The gal in the dry cleaners told her she’d be right back, and disappeared for a minute, before bouncing back with the clothes and a piece of paper that she handed over to Janet, saying, “This was in the pocket of one of the pairs of pants.  It probably means something to you,” and she smiled knowingly.  “Mine came from Jordan’s too.”  She went on with processing the order, and collecting the designated amount.
Janet let the comment flow over her, without even registering.  She didn’t have a clue as to what the paper was, and she didn’t recognize the name Jordan’s as a jeweler’s until she was on her way home, and then she almost ran some poor joker into the ditch, when she swung over two lanes to make an early exit from the freeway, so that she could dig that paper out of her purse and check it out.
Her brain had grasped the significance of the receipt, but her heart was still lurching.  A receipt from Jordan’s could mean anything.  It could mean a ring; but it could also be a necklace for his mom; a set of earrings for his sister; or an explanation for working late, an excuse for being nervous.  What was Allen up to?  It was so unlike him, it made chills go up and down her spine.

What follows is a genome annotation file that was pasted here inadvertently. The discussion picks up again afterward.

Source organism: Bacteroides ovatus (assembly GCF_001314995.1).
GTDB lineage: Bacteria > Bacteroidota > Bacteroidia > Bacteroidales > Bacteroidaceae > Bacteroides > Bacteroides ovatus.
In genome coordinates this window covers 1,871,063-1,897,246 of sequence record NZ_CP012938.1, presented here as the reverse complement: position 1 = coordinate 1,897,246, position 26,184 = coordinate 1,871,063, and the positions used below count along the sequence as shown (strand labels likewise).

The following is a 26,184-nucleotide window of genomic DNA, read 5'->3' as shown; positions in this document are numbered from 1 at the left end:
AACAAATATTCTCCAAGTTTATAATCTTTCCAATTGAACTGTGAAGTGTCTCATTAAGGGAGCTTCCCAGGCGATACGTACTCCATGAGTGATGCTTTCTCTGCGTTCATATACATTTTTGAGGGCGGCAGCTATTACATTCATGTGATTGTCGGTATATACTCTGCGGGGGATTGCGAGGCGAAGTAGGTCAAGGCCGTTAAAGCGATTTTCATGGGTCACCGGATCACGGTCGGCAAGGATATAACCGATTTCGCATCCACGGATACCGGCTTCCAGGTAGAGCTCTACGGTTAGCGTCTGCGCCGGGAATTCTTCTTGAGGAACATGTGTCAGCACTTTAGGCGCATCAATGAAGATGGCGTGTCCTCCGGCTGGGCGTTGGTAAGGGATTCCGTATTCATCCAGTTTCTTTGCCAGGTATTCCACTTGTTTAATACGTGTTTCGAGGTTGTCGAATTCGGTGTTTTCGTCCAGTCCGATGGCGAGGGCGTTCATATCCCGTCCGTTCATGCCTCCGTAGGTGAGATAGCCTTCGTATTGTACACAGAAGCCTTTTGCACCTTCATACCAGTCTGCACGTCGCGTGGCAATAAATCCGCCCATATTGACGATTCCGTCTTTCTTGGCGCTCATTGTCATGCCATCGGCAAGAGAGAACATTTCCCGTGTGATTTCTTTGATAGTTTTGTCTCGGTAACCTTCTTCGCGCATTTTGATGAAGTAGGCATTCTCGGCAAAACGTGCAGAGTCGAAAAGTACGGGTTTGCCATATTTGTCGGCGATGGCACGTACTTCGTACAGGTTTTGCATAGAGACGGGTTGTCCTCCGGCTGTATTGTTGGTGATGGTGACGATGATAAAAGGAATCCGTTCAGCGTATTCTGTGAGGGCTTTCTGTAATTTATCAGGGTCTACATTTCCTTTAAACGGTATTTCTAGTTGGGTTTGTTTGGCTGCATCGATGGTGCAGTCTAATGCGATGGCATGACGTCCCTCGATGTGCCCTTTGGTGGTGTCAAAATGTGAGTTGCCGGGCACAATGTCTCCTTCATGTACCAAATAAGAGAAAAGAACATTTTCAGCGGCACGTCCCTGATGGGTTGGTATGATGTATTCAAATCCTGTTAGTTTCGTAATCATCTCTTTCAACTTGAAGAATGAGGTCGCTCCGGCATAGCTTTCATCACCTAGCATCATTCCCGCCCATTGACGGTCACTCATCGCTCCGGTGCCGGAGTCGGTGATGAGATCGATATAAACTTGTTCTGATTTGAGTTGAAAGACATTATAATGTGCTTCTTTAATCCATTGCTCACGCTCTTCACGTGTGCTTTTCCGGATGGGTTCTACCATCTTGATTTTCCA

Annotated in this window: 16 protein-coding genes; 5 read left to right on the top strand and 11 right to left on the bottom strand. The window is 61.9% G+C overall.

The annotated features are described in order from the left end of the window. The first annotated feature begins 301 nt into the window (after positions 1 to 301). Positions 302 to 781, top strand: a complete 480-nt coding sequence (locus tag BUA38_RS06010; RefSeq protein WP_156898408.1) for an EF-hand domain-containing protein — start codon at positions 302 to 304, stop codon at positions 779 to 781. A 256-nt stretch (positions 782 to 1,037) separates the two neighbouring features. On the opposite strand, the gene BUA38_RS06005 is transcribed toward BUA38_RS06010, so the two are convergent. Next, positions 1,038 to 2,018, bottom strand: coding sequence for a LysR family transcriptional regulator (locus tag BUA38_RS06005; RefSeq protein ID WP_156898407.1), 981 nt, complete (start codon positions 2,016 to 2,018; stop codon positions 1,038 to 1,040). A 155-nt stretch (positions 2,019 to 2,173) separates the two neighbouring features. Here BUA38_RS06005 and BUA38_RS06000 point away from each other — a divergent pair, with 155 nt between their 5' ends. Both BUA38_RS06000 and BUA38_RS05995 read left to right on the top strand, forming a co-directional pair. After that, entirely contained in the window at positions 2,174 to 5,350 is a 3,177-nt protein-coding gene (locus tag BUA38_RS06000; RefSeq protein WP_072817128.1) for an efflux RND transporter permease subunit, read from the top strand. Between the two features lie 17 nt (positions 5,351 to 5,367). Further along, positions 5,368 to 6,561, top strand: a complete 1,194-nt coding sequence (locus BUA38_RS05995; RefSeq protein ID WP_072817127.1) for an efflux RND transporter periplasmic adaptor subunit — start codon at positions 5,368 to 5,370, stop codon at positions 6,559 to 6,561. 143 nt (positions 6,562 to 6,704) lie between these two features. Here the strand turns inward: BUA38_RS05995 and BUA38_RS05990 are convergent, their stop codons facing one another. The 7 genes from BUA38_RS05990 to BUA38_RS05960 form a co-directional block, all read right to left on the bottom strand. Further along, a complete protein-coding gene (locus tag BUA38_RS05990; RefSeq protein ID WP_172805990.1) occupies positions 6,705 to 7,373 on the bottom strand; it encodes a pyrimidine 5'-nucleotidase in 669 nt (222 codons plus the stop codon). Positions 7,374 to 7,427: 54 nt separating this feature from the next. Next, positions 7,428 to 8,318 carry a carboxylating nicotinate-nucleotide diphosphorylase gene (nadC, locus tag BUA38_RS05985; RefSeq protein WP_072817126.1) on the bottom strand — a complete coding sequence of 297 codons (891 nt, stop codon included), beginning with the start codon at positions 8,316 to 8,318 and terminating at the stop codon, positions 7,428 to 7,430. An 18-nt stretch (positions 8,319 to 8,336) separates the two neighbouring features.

Had she not been paying enough attention to him?  Had he been trying to tell her something that she was not hearing?  All of the sudden, Janet was flooded with apprehension, as she took in the magnitude of what she was thinking.  What had she done, or not done?  Why was this coming down in such a forceful way?  One minute she had been in cruise control, and the next she is in an emotional ditch, sitting on the side of the road, unfolding a receipt that turned out to be inconclusive, because it was simply an ROA, indicating that money had been received on an account, but not specifying what it was that was being purchased.